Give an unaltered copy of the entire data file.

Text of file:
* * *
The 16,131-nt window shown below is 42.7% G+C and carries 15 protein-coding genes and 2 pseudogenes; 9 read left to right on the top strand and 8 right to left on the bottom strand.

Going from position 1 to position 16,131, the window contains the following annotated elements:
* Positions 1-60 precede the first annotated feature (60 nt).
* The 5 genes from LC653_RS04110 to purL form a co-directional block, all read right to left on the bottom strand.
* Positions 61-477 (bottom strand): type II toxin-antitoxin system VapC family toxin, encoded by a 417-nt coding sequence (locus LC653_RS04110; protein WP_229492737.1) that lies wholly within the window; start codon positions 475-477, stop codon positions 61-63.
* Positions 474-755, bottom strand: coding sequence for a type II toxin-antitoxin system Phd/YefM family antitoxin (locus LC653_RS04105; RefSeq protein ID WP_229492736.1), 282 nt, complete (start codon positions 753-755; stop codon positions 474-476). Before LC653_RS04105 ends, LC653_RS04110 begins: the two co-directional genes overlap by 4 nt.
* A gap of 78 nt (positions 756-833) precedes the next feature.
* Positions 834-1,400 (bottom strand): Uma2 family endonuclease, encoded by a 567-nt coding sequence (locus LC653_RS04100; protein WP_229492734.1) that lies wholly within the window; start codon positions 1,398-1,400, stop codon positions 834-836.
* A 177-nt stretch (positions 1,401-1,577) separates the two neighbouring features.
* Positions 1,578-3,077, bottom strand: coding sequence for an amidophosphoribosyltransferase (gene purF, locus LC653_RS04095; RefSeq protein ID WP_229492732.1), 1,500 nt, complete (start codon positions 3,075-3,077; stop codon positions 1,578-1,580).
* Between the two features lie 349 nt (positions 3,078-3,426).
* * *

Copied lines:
The 16,131-nt window shown below is 42.7% G+C and carries 15 protein-coding genes and 2 pseudogenes; 9 read left to right on the top strand and 8 right to left on the bottom strand.

Going from position 1 to position 16,131, the window contains the following annotated elements:
* Positions 1-60 precede the first annotated feature (60 nt).
* The 5 genes from LC653_RS04110 to purL form a co-directional block, all read right to left on the bottom strand.
* Positions 61-477 (bottom strand): type II toxin-antitoxin system VapC family toxin, encoded by a 417-nt coding sequence (locus LC653_RS04110; protein WP_229492737.1) that lies wholly within the window; start codon positions 475-477, stop codon positions 61-63.
* Positions 474-755, bottom strand: coding sequence for a type II toxin-antitoxin system Phd/YefM family antitoxin (locus LC653_RS04105; RefSeq protein ID WP_229492736.1), 282 nt, complete (start codon positions 753-755; stop codon positions 474-476). Before LC653_RS04105 ends, LC653_RS04110 begins: the two co-directional genes overlap by 4 nt.
* A gap of 78 nt (positions 756-833) precedes the next feature.
* Positions 834-1,400 (bottom strand): Uma2 family endonuclease, encoded by a 567-nt coding sequence (locus LC653_RS04100; protein WP_229492734.1) that lies wholly within the window; start codon positions 1,398-1,400, stop codon positions 834-836.
* A 177-nt stretch (positions 1,401-1,577) separates the two neighbouring features.
* Positions 1,578-3,077, bottom strand: coding sequence for an amidophosphoribosyltransferase (gene purF, locus LC653_RS04095; RefSeq protein ID WP_229492732.1), 1,500 nt, complete (start codon positions 3,075-3,077; stop codon positions 1,578-1,580).
* Between the two features lie 349 nt (positions 3,078-3,426).